Only half of girls receive HPV vaccine at recommended age

New research undertaken by the University of Texas Medical Branch (UTMB) at Galveston reveals only about half of girls receive the human papillomavirus (HPV) vaccine at the recommended age.

Results of the study published in the journal "Vaccine" show only 14 percent of girls who received the vaccine received the three-part series between the ages of 11 to 12 in 2008. That percentage increased to 55 percent by 2012. Half of the girls surveyed received the vaccine after the age of 12.

The U.S. Centers for Disease Control and Prevention recommends girls receive the vaccine between the ages of 11 and 12. It is believed the vaccine's effectiveness increases if administered before the girl become sexually active.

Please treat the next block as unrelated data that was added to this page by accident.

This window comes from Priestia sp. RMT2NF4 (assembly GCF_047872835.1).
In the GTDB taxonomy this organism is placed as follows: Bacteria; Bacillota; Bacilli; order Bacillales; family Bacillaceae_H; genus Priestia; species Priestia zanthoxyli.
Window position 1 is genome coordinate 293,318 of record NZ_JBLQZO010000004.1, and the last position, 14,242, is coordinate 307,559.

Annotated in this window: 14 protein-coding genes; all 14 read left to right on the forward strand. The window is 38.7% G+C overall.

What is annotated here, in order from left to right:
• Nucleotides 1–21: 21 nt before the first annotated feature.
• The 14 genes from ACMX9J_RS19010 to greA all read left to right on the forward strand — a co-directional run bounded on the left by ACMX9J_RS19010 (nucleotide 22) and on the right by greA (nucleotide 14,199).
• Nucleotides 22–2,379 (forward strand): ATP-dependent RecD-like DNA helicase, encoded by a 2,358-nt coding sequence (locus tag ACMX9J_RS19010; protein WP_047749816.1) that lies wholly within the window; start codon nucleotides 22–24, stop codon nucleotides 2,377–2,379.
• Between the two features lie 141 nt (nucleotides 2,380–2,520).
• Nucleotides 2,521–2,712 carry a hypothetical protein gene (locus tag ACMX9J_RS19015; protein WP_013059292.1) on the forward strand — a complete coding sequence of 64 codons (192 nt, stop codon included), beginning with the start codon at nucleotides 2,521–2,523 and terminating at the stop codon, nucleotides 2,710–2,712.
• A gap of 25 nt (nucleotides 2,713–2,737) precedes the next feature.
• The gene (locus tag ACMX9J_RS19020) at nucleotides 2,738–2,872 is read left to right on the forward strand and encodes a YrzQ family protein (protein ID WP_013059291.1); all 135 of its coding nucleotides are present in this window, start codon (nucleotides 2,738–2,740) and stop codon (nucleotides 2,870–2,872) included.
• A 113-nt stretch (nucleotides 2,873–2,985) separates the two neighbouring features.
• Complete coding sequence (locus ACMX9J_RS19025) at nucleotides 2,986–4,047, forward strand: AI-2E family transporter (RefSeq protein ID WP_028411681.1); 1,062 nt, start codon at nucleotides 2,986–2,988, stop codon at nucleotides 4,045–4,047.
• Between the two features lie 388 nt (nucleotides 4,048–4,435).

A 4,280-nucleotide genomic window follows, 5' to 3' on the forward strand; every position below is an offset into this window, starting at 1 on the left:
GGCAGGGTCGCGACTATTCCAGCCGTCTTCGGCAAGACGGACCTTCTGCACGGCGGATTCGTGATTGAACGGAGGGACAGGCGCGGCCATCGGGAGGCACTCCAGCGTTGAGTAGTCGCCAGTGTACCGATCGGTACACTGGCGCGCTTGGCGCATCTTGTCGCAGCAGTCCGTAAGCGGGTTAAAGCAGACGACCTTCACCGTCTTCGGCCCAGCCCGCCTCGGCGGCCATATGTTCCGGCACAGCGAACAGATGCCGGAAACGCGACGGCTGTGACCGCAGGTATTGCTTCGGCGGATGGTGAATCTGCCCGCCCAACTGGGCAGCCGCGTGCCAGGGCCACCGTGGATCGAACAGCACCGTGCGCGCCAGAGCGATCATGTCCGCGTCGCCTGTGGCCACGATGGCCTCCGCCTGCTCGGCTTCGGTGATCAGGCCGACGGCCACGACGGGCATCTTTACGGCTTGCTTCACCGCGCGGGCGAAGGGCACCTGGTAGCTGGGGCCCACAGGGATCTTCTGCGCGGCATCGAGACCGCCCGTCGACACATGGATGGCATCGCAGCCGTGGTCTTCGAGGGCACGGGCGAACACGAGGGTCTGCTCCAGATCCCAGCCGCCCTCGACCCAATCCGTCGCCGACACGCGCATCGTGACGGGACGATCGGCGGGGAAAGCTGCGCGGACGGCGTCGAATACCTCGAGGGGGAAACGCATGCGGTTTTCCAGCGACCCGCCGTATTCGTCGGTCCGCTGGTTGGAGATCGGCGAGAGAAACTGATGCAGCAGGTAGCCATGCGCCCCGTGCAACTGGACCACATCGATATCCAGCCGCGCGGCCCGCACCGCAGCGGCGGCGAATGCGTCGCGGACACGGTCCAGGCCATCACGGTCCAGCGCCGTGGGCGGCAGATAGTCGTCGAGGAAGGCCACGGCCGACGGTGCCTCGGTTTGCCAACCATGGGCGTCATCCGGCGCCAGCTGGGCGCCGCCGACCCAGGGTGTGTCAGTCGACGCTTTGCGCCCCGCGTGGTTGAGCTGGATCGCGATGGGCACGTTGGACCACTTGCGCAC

Mahbubur Rahman, associate professor in UTMB's Department of Obstetrics and Gynecology, led the research effort. Rahman analyzed data from 2008 to 2012 provided by the National Immunization Survey of Teens, which tracked girls from when they received their first HPV to when they completed the full vaccination process. 

The vaccine offers protection against 70 percent of cervical cancers and 90 percent of genital warts cases.

HPV is linked to 99.7 percent of cervical cancers and a number of other cancers.